June 30, 2011
Veterans Today contributor James Wall, not to mention his various allies in the religious left, is outraged–outraged, I say!–at the demand that the Palestinians recognize Israel as a Jewish state as a condition for peace. Why, how dare Israel–founded as the Jewish half of the United Nations’ partition plan of 1947–seek to be recognized as a Jewish state! Of all the chutzpah! Wall writes:
Israel will not negotiate with the PA until it recognizes Israel as a “Jewish State”. This is the card Uri Avnery has correctly dismissed as “nonsense”. This demand for a “Jewish state” was not a part of any Palestinian-Israeli negotiation until it was introduced into the conversation in 2007.
And the demand that Israel completely halt its settlement activity, including in areas that are recognized by everyone to eventually be included in Israel as part of the “land swaps” President Obama has been trumpeting, was not part of any negotiation until 2009, when Obama–not the Palestinians–made it part of the equation. Wall, of course, picked it up without hesitation, and has been banging this particular drum ever since.
Yonatan Touval was a senior policy analyst with the Geneva Initiative, an Israeli nonprofit organization, when he wrote in a New York Times op ed column, May 12, 2009:
While the demand for Palestinian recognition of Israel’s right to exist was unique (after all, it is non-states that customarily seek such recognition from already existing states), the more recent demand that the Palestinians recognize Israel as the Jewish state is dangerous. It must be resisted by those who care about Israel’s long-term strategic interests.
Israel’s leaders had never sought such recognition from any party, friend or foe. The 1979 peace treaty with Egypt, which Begin signed, only expresses mutual recognition of the “sovereignty,” “integrity” and “political independence” of both parties. The peace treaty with Jordan that Yitzhak Rabin concluded in 1994 uses the same language. No mention of Israel’s Jewishness appears in either treaty.
In fact, it was only on the eve of the Annapolis conference in November 2007 that then-Prime Minister Ehud Olmert first trotted out the Jewish card, conditioning his participation on Palestinian recognition of Israel as a Jewish state. Fortunately, the international community did not respond and Olmert abandoned his demand.
The issue of Israel’s Jewishness was irrelevant to the peace treaties with Egypt and Jordan, neither of which had citizens demanding the “right of return” to Israel. It is only in the context of negotiations with the Palestinians, who seek to fundamentally change the character of the Jewish state by resettling in Israel hundreds of thousands if not millions of Palestinians who have never lived there.
Not only is this recent addition to Israel’s demands without precedent in the international community, it also ignores the fact that 1.4 million Palestinian Arabs live as citizens within the boundaries of Israel.
That they do, with the same rights and privileges as Jewish Israelis. (Yes, there is discrimination against Arabs in Israel, and that needs to be eradicated, but at least there are Arabs in Israel, as opposed, say, to Jews living in Gaza.)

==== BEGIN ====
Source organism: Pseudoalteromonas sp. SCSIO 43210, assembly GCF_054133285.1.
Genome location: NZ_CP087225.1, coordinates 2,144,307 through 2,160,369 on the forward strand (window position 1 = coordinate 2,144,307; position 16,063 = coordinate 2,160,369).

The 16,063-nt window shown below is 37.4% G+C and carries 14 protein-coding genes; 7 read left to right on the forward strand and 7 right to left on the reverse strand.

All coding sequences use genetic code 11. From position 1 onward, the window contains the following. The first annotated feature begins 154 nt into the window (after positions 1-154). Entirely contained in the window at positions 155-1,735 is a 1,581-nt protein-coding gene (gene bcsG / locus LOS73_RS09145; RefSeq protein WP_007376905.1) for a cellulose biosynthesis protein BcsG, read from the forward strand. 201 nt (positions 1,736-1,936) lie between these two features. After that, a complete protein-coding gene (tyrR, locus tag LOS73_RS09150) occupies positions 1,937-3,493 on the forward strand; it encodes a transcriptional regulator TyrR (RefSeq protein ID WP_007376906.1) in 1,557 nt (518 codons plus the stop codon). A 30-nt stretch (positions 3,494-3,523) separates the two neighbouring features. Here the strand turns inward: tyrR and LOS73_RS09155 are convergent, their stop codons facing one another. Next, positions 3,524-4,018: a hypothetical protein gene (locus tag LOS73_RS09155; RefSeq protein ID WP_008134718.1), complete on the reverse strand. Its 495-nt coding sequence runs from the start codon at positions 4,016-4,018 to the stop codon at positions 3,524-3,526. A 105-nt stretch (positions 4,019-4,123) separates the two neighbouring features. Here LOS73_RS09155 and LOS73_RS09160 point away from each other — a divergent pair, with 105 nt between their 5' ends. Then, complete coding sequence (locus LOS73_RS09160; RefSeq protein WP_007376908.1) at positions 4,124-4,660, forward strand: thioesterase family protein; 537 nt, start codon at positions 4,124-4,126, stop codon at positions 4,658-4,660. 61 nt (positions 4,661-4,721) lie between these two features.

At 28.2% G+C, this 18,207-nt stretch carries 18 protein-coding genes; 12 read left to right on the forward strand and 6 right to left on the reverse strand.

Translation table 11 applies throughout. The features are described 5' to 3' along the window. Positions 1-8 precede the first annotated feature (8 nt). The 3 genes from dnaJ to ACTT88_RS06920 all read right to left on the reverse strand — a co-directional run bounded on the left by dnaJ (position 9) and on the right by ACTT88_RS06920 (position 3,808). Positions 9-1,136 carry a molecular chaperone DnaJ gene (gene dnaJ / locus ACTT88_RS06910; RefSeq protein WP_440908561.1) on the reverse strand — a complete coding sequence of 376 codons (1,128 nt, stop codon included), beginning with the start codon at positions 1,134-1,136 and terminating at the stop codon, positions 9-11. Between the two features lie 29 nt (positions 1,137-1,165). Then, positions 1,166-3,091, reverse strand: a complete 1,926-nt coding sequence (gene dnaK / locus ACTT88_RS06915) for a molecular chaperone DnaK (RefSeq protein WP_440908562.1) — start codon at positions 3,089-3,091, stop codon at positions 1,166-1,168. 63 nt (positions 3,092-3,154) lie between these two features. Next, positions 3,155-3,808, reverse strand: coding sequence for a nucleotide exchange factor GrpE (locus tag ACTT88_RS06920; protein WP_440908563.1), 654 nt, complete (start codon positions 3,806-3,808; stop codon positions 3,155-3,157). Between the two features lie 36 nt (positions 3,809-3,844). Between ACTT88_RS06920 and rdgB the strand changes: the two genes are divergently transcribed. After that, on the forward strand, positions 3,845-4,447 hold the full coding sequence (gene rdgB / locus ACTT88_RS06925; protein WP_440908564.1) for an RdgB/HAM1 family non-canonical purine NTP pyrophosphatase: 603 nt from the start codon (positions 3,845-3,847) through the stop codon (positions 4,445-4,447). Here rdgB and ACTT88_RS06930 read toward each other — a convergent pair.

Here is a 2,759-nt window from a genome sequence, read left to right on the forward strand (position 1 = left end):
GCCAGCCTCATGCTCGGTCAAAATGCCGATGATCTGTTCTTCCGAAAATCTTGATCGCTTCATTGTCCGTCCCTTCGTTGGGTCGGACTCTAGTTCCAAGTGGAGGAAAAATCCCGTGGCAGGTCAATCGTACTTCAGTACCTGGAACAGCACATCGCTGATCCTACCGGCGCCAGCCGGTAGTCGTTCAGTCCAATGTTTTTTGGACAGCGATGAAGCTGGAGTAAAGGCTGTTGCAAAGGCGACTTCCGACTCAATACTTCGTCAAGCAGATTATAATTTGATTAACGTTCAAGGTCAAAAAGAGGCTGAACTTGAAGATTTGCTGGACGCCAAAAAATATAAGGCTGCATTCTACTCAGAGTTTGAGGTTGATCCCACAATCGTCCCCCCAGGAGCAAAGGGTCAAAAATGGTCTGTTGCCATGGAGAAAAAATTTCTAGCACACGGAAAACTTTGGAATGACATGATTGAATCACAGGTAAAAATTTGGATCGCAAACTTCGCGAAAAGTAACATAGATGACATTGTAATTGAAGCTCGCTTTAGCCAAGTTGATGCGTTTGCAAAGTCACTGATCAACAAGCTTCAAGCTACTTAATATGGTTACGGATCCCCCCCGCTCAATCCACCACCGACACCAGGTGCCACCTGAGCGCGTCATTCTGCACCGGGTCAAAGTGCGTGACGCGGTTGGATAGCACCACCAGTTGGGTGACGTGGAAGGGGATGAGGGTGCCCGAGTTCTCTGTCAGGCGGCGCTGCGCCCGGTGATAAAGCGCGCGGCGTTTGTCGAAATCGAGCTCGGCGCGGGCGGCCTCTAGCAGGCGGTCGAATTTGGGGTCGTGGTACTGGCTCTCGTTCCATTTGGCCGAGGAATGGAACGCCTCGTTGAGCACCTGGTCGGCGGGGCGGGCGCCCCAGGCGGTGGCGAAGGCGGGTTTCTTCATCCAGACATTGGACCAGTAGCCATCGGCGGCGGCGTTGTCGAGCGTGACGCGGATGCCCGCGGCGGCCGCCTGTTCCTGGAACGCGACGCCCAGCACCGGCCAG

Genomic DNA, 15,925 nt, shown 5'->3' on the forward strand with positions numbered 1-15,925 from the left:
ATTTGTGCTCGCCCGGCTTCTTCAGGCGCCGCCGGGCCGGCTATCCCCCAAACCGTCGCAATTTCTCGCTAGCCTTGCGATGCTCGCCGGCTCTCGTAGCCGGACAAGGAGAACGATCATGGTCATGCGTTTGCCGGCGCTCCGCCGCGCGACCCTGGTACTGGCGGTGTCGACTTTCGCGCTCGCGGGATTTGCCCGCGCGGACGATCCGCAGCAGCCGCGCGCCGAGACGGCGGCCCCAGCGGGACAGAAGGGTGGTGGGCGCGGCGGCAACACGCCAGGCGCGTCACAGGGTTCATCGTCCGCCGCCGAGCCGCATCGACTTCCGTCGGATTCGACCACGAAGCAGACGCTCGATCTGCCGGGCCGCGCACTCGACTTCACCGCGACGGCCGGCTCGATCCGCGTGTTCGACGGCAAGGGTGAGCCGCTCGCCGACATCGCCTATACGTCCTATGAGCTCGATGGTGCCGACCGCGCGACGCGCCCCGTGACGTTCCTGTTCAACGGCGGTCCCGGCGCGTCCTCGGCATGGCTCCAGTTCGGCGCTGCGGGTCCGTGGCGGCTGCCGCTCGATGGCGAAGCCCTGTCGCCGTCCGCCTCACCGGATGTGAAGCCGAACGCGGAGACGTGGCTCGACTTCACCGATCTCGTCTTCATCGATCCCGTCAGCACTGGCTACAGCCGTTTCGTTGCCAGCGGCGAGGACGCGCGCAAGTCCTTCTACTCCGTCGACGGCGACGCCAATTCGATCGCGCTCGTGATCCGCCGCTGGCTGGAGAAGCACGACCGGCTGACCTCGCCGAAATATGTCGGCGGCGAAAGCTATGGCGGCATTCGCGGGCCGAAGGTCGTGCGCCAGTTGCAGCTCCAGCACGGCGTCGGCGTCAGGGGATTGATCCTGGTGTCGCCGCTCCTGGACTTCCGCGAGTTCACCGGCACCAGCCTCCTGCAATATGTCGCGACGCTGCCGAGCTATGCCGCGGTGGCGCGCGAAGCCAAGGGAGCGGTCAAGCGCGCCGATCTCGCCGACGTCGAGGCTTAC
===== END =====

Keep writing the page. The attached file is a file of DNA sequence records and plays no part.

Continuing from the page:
This is the crux of the argument that Wall, the Israel Palestine Mission Network, the U.S. Campaign to End the Israeli Occupation, and all of their anti-Israel and anti-Semitic friends on the far left make. There are over a million Arabs living in Israel, so it cannot be a Jewish state. They make this claim despite the following facts:
1) The state that is proposed for the West Bank and Gaza is a “Palestinian state.” It will be such whether it is Judenrein or not. You hear this expression used a hundred times a day by the same people who claim that Israel cannot be a Jewish state. Double standard? Is the Pope Catholic?
2) The U.N. partition plan explicitly stated that there were to be two states in the Holy Land, one a Jewish state, one an Arab state. (By the way, check out a 1947 map of partition: it makes no reference to a “Palestinian state,” but rather an Arab one, because at the time no one knew anything about a people called “Palestinians.” The latter term simply referred to all of the residents of the region, whether Arabs or Jews.)
3) Across North Africa and the Middle East, the following are officially Islamic states: Mauritania, Somalia, Iran, Saudi Arabia, Yemen, Afghanistan, and Pakistan. That doesn’t include the ones where Islam is the state religion (Egypt, Jordan, Kuwait, and Algeria, among others). Most of these states are characterized both by legal restrictions on non-Muslims and by frequent official and non-official persecution of non-Muslims. This all constitutes a reality about which Wall and his allies are entirely silent.
4) Hundreds of thousands of Jews, many of them parts of Jewish communities that had been in place for centuries, were expelled from their native lands in the decades following World War II. They were taken in by the Jewish state without regard to where their former homeland was. No other nation on earth would have, or did, take in a significant number of those who had been made refugees.
The truth is that for Wall and his allies, Jews should be required to live as a permanent minority in whatever land they live, subject to the whims and prejudices of whatever people are willing to temporarily put up with them. And when the latter get tired of them, or need a scapegoat, or simply want to expropriate their possessions, they are free to kick them out, and will hear no complaint from the religious left in the West.
June 29, 2011
Posted by David Fischler under Presbyterianism  Comments